This post is going to be on web scraping, a technique that I’ve only used a few times, but which is can be very useful. It’s essentially the process of accessing the underlying HTML code or other “behind the scenes” data from a websites. From reading the wikipedia page on web scraping, you should be aware that not all webmasters will be happy about someone “scraping” their data (and in some cases it may be illegal), so proceed at your own risk!!!
First, before I begin, the data I’m going to be using are from a race management company located in the northeast called F.I.R.M. I recently complete a race organized by them (I’m part of the data I will be using for this demo!)The data is accessible by anyone with an internet connection (not just participants) so I felt it is OK to use race result data for this post.
Secondly, the method I will be discussing below is used to access data embedded in a HTML table from a particular website, and therefore it’s website-specific. If you want to repeat what I show you for another website, you will need to 1) be able to view their HTML code, 2) figure out where in the HTML code the data of interest is stored, and 3) have a basic understanding of HTML and HTML/XML structure so you can use the correct path (more on this later) to tell R to where the data is located. (1) isn’t too hard to do. I use Firefox browser, and they have a really robust and useful plug-in called Firebug that let’s you view the HTML code of any website you visit. (2) and (3) are more tricky, and will require some time studying HTML, but there are some good website out there to help you learn the basics of HTML and Xpath/XML path syntax.
So, first we need to know the URL of the website with the data we want to scrap. We can use the readLines() function in the XML library to read in the HTML code (which includes the data we are interested in). This creates a vector of the HTML code. Unfortunately, this isn’t very useful to us, since it will be VERY difficult to extract the data we are interested in. So, we create and XMLInternalDocument object using
htmlParse() to more easily access the XML node that has our data:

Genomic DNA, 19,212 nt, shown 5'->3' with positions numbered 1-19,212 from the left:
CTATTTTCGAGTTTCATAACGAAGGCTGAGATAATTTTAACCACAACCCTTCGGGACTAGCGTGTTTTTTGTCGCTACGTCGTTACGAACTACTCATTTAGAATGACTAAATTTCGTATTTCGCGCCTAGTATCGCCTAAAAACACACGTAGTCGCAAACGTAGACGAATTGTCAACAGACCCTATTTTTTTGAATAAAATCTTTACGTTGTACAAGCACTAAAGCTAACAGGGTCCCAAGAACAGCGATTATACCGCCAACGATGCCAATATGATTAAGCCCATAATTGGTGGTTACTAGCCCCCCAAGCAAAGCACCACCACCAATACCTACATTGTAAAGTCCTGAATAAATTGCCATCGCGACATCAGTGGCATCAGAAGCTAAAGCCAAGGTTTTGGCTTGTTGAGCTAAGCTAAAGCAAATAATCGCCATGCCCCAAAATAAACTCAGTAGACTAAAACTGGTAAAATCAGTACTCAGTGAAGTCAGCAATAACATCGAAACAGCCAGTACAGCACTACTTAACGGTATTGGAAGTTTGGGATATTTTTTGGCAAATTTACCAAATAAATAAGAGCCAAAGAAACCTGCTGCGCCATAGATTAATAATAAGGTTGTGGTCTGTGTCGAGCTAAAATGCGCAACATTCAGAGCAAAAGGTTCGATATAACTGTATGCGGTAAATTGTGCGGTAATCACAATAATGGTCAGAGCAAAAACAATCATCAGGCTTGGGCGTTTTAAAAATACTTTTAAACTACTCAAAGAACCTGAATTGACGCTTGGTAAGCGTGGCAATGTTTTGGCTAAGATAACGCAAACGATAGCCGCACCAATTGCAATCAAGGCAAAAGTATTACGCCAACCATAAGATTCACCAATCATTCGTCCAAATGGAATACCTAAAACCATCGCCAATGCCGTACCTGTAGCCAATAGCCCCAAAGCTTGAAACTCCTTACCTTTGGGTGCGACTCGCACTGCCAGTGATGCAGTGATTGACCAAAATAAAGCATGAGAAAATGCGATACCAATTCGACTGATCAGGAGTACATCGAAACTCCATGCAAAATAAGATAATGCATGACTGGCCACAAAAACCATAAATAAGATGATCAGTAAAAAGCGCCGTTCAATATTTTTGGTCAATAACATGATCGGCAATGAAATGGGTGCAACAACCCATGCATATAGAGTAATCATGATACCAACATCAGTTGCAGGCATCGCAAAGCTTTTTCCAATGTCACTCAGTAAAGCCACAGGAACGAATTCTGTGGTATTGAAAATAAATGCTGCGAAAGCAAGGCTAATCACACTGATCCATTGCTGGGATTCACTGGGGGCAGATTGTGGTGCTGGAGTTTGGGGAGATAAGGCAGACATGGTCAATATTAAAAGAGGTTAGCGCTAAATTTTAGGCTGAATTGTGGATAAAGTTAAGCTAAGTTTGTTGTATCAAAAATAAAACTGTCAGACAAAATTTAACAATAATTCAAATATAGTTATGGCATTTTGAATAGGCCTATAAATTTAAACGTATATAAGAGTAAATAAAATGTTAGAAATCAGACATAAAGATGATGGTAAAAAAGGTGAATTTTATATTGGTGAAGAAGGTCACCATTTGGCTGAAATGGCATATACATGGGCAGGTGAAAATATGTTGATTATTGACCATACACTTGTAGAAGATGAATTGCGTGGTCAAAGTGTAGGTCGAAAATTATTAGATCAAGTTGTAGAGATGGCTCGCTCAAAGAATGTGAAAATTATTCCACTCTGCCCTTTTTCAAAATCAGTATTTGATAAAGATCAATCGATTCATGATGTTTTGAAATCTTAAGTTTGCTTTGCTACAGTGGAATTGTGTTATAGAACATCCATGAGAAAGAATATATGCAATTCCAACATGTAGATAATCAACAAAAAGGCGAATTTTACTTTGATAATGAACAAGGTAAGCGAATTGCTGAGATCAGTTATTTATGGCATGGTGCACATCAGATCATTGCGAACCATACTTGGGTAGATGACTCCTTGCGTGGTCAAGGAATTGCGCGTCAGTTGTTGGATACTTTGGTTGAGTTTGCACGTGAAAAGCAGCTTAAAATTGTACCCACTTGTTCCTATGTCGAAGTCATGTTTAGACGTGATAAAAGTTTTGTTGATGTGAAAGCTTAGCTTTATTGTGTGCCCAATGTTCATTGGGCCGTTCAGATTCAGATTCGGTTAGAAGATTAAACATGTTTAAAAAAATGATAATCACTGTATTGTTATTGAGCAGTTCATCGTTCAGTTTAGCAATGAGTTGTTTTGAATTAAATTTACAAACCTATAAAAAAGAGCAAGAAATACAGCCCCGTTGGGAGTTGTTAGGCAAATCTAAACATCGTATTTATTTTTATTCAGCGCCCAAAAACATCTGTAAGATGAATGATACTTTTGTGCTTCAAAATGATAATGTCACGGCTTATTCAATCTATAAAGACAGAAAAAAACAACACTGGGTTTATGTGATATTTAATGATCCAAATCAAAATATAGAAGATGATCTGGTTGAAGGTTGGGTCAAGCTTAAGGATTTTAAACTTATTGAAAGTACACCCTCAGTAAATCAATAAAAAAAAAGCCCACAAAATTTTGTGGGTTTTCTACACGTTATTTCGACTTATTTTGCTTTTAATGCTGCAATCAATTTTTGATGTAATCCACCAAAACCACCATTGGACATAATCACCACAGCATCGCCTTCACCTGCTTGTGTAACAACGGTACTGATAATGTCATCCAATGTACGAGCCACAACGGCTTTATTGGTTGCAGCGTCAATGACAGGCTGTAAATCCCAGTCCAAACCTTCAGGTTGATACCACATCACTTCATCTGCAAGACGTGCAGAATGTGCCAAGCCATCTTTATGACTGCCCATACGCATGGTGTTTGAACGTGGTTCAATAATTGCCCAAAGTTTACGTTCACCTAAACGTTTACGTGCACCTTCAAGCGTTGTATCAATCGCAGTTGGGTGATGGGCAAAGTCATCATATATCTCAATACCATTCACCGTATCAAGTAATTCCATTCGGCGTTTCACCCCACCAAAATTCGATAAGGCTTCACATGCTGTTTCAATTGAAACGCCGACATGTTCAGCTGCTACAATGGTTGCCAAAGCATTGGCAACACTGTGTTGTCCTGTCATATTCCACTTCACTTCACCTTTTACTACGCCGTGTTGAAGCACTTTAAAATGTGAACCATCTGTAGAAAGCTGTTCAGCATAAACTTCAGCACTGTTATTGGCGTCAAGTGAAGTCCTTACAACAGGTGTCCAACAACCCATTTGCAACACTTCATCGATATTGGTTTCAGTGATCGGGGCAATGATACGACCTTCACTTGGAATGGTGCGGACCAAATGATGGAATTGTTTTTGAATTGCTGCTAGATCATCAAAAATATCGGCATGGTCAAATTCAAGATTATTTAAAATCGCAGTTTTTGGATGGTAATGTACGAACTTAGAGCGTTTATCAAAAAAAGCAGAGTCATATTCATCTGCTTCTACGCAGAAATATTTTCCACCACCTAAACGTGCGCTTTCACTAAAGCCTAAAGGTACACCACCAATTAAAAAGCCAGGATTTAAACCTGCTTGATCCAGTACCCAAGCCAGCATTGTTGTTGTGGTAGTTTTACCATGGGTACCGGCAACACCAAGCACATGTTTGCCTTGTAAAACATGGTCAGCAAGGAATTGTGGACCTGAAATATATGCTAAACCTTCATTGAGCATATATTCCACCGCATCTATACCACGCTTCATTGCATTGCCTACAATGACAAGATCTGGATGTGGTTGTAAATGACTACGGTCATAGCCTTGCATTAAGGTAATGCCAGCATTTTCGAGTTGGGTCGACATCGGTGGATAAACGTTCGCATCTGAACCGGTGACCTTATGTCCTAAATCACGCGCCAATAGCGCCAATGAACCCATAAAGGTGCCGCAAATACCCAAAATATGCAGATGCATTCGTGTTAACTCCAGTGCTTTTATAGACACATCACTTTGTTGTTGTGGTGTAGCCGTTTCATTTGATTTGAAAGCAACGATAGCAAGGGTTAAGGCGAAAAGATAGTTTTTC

library(XML) b <- readLines("http://www.firm-racing.com/result_report.asp?RID=792&type=1") bdoc <- htmlParse(b, asText = T)
Now that we have an XMLInternalDocument, we access the XML node that has our data using
getNodeSet() and retrieve the raw data using
result.table <- getNodeSet(bdoc, path = "//table/td/div") racer.rslt <- matrix(unlist(lapply(result.table, function(x) c(xmlValue(x)))), ncol = 16, byrow = T)
You can see there is a arguement “path” in
getNodeSet(), which is where R looks to get our desired data out of the XML document. Defining the correct path requires knowledge of XPath syntax that’s not going to be covered here, but using Firebug and some trial and error, I was able to narrow down the location of the data itself to “//table/td/div” fairly quickly. You can see that the
getNodeSet() returns a list of XML nodes that R found when it followed the “path” we defined in the function call. We then use
xmlValue() in a
lapply() loop to extract the actual values in the Nodes.
racer.rslt is our desired matrix which contains the data we want (race time, age group, finishing order, etc.). Now we can convert the matrix to a data frame, add headers (obtained from the website) and start analyzing the data!
result.df <- as.data.frame(racer.rslt,stringsAsFactors = FALSE) header <- c("bib", "category", "swim_cat", "swim_ov", "swim_time", "TT1", "bike_cat", "bike_ov", "bike_time", "TT2", "run_cat", "run_ov", "run_time", "overall_cat", "overall_ov", "overall_time") names(result.df) <- header
For my next post I’m going to do some analyzing of the data. Stay tuned!